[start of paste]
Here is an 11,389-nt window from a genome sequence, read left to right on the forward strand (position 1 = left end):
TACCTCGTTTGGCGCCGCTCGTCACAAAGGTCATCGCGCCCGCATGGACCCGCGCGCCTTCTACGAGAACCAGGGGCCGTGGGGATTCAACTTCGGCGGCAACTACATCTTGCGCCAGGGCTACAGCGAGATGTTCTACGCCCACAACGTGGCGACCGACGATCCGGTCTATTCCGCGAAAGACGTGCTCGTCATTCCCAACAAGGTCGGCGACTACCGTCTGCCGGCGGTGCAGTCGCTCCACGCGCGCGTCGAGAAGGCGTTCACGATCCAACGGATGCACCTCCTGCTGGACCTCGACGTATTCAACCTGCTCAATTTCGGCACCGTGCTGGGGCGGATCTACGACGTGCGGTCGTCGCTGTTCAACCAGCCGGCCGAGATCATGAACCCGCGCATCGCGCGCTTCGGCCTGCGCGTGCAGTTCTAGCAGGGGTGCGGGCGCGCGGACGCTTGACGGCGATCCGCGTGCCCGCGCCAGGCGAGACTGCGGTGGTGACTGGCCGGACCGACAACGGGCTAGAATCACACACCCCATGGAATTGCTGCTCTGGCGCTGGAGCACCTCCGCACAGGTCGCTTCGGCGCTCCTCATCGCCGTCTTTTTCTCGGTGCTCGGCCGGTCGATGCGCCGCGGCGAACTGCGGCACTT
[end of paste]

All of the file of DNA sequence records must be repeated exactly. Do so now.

Here is an 11,389-nt window from a genome sequence, read left to right on the forward strand (position 1 = left end):
TACCTCGTTTGGCGCCGCTCGTCACAAAGGTCATCGCGCCCGCATGGACCCGCGCGCCTTCTACGAGAACCAGGGGCCGTGGGGATTCAACTTCGGCGGCAACTACATCTTGCGCCAGGGCTACAGCGAGATGTTCTACGCCCACAACGTGGCGACCGACGATCCGGTCTATTCCGCGAAAGACGTGCTCGTCATTCCCAACAAGGTCGGCGACTACCGTCTGCCGGCGGTGCAGTCGCTCCACGCGCGCGTCGAGAAGGCGTTCACGATCCAACGGATGCACCTCCTGCTGGACCTCGACGTATTCAACCTGCTCAATTTCGGCACCGTGCTGGGGCGGATCTACGACGTGCGGTCGTCGCTGTTCAACCAGCCGGCCGAGATCATGAACCCGCGCATCGCGCGCTTCGGCCTGCGCGTGCAGTTCTAGCAGGGGTGCGGGCGCGCGGACGCTTGACGGCGATCCGCGTGCCCGCGCCAGGCGAGACTGCGGTGGTGACTGGCCGGACCGACAACGGGCTAGAATCACACACCCCATGGAATTGCTGCTCTGGCGCTGGAGCACCTCCGCACAGGTCGCTTCGGCGCTCCTCATCGCCGTCTTTTTCTCGGTGCTCGGCCGGTCGATGCGCCGCGGCGAACTGCGGCACTT